I plan to soak up the final bits of this summer as best I can. And I look forward to autumn, which is one of my most productive and prolific times of year. And yes, of course, I fear that by recording my optimism the malevolent higher power  I’ve referenced before will have its way with me. But really, I know, it’s up to me to become as strong and whole as I can so that I can best handle whatever the gods throw my way.


American woman, gonna mess your mind …

ImageThe photo above was actually taken in Budapest. “Hungarian woman, mama let me be …”

In my search through the annals of 1992 I found an issue of Cosmopolitan — no idea why I saved this particular one – from February. This was three months before I’d graduate from college. The cover features a massive-haired Claudia Schiffer, photographed by Francesco Scavullo, wearing a neon color-block lycra and sequined minidress. The back page is an ad for Virginia Slims, one of several cigarette ads in the magazine. And as with the letters I found yesterday, some of the writing in this issue deftly captures how the times they have a-changed:

  • From a male POV essay called, “Men’s Jobs – Women’s Jobs”: I heard a woman complain the other day that her boyfriend never helps her with the laundry and that he’d rather buy new dishes than wash dirty ones … I was really thinking, Hey, wait a second! … some things are simply your job … some are simply mine. When was the last time you took a whitewall-tire brush to the grill? Or changed the oil in the car? 
  • From “Ohmigod! My Blind Date Is Drop-dead Handsome!” (in which the author’s brother sets her up with a friend): I started discussing with my roommate the possibilities of my non-blind date’s appearance. He was too cool, Brian had said. That probably meant prep school, Polo Country, Docksiders with no socks. “Maybe one of those annoying little hoop earrings,” my roommate offered … I then retired to the bedroom to commit to an outfit. The sweater was good; the few sequins on it made it “New York” … I opened the door to Billy Baldwin’s even better looking clone. 
  • From “The (Surprising) Secrets of the Stud”: I hadn’t thought of Larry as a sexy man. late thirties, reasonably attractive. But he’s a little thick in the middle, and has thinning blond hair and a scraggly beard and mustache … When I finally hung up the phone, I was stunned. I’d just had phone sex for the first time in my life — and with Larry.
  • From “Boobs, Boys, and High Heels, or What You Should Know About Meeting Great Guys”: I am about to reveal to you guaranteed great guy (GG)-meeting methods. … Prop Till You Drop: Clothing accessories: long gloves, long chiffon scarves, sunglasses, ornate lipstick cases … Tootsie Pops (keep three in your purse at all times) … Walkman … Any small ethnic or antique objects (such as Greek worry beads, a priceless Faberge egg, a Day-Glo zodiac key ring). … Fake nails … Electronic gadgets that do something high-tech and useless. … Foreign magazine (French is best).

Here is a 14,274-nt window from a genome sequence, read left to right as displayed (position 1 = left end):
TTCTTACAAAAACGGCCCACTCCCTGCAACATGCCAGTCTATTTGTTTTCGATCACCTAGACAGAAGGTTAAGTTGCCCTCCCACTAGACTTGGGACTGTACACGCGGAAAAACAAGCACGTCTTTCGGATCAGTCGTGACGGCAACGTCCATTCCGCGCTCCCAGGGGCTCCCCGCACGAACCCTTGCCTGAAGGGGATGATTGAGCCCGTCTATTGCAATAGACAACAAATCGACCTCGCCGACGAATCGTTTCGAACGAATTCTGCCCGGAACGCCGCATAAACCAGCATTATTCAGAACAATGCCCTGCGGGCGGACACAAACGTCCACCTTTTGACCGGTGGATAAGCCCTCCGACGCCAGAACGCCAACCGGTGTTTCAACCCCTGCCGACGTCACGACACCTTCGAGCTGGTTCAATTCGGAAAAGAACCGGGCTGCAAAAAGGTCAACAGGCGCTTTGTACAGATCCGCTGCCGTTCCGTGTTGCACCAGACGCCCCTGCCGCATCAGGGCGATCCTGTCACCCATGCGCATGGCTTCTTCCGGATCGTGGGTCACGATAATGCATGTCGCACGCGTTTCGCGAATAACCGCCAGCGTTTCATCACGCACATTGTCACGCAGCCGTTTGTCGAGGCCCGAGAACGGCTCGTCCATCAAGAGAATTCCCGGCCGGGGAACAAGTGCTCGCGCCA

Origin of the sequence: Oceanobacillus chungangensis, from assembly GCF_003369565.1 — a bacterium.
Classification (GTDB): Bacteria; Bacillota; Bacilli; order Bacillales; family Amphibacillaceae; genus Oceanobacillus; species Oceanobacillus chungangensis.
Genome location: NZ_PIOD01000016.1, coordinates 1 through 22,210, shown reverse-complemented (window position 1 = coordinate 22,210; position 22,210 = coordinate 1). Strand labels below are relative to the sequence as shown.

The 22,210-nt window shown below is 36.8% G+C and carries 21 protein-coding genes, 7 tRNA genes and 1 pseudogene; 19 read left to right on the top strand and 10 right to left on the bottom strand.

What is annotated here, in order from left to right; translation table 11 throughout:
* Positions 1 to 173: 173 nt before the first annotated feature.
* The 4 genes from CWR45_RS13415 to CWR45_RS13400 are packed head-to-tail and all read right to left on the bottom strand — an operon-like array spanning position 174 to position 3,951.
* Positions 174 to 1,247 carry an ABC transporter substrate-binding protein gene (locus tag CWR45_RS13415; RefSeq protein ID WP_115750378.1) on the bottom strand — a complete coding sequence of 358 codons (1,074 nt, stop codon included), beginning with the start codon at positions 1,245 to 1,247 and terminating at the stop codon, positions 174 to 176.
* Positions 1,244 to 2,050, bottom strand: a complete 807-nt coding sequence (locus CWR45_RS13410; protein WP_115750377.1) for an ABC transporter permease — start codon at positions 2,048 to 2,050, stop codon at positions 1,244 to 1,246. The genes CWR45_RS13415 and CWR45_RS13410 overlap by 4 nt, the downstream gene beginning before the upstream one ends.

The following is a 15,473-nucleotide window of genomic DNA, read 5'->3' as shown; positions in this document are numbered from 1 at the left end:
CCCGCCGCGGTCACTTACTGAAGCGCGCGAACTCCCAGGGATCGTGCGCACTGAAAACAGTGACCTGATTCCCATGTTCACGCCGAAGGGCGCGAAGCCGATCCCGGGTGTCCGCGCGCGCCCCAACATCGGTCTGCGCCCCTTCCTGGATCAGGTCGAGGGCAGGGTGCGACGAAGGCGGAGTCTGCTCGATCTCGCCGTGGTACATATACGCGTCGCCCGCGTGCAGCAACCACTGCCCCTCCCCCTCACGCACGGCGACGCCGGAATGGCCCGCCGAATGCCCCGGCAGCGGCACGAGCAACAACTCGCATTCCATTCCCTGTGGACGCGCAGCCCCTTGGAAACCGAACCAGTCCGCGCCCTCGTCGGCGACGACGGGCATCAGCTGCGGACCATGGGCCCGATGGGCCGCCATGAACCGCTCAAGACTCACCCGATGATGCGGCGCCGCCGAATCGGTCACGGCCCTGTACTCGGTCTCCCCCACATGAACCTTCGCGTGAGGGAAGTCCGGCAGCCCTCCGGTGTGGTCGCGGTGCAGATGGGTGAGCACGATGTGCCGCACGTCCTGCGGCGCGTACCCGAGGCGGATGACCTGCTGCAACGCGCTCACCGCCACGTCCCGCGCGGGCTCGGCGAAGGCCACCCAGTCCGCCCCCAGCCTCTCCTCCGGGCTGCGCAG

• Red Hot Right Now: Anthony LaPaglia
  • Breakfast: Jumbo Yumbo Bran Muffin

It must have been awfully difficult to wield those Faberge eggs without compromising one’s fake nails, but I’m sure it was worth it.

Wait a minute Mr. Postman …

ImageI have spent part of today searching through boxes of personal memorabilia in search of one specific photograph. These boxes have been in storage at my father’s company for decades, and though I haven’t found the photo, I have found some interesting souvenirs of days gone by. Apparently I was the news editor of my high school newspaper. (I do recall that I was on staff but I don’t recall editing any news.) I found the program from my elementary school’s singalong in 1978, when my sister was in sixth grade and I was in third. My class performed “California Kids” (“Well east coast kids are hip, I really dig the styles they we-ear…”). I remember what I wore. I was, in fact, part of the East Coast Kids group, so compared to the Midwest Farmer’s Children and all the rest, my costume was not terribly gimmicky. I wore a denim jacket, t-shirt and jeans and a pair of brown rain boots with black fake fur at the top. I loved those boots.